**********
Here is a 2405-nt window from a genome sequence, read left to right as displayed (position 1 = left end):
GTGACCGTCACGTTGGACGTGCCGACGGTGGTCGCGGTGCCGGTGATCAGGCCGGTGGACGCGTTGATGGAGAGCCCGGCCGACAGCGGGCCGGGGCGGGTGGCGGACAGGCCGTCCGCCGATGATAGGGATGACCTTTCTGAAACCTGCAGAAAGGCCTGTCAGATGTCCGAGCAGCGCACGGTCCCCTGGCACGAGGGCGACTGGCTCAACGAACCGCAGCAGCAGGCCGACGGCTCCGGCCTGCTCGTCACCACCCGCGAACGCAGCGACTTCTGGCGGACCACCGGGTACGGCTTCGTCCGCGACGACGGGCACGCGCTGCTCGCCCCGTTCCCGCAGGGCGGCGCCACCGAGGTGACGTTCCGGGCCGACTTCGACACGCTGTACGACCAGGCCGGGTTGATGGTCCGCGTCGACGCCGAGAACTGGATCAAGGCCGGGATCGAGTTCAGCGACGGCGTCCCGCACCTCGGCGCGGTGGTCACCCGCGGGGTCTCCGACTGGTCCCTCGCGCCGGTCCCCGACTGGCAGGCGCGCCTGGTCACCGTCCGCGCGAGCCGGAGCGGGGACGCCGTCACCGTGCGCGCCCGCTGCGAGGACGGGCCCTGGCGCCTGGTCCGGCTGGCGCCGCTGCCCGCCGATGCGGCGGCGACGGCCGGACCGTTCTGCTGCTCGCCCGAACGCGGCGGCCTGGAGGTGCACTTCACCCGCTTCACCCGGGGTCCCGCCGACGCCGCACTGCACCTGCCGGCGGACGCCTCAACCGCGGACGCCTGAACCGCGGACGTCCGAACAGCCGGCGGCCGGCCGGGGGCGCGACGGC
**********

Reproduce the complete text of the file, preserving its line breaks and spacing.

Here is a 2405-nt window from a genome sequence, read left to right as displayed (position 1 = left end):
GTGACCGTCACGTTGGACGTGCCGACGGTGGTCGCGGTGCCGGTGATCAGGCCGGTGGACGCGTTGATGGAGAGCCCGGCCGACAGCGGGCCGGGGCGGGTGGCGGACAGGCCGTCCGCCGATGATAGGGATGACCTTTCTGAAACCTGCAGAAAGGCCTGTCAGATGTCCGAGCAGCGCACGGTCCCCTGGCACGAGGGCGACTGGCTCAACGAACCGCAGCAGCAGGCCGACGGCTCCGGCCTGCTCGTCACCACCCGCGAACGCAGCGACTTCTGGCGGACCACCGGGTACGGCTTCGTCCGCGACGACGGGCACGCGCTGCTCGCCCCGTTCCCGCAGGGCGGCGCCACCGAGGTGACGTTCCGGGCCGACTTCGACACGCTGTACGACCAGGCCGGGTTGATGGTCCGCGTCGACGCCGAGAACTGGATCAAGGCCGGGATCGAGTTCAGCGACGGCGTCCCGCACCTCGGCGCGGTGGTCACCCGCGGGGTCTCCGACTGGTCCCTCGCGCCGGTCCCCGACTGGCAGGCGCGCCTGGTCACCGTCCGCGCGAGCCGGAGCGGGGACGCCGTCACCGTGCGCGCCCGCTGCGAGGACGGGCCCTGGCGCCTGGTCCGGCTGGCGCCGCTGCCCGCCGATGCGGCGGCGACGGCCGGACCGTTCTGCTGCTCGCCCGAACGCGGCGGCCTGGAGGTGCACTTCACCCGCTTCACCCGGGGTCCCGCCGACGCCGCACTGCACCTGCCGGCGGACGCCTCAACCGCGGACGCCTGAACCGCGGACGTCCGAACAGCCGGCGGCCGGCCGGGGGCGCGACGGC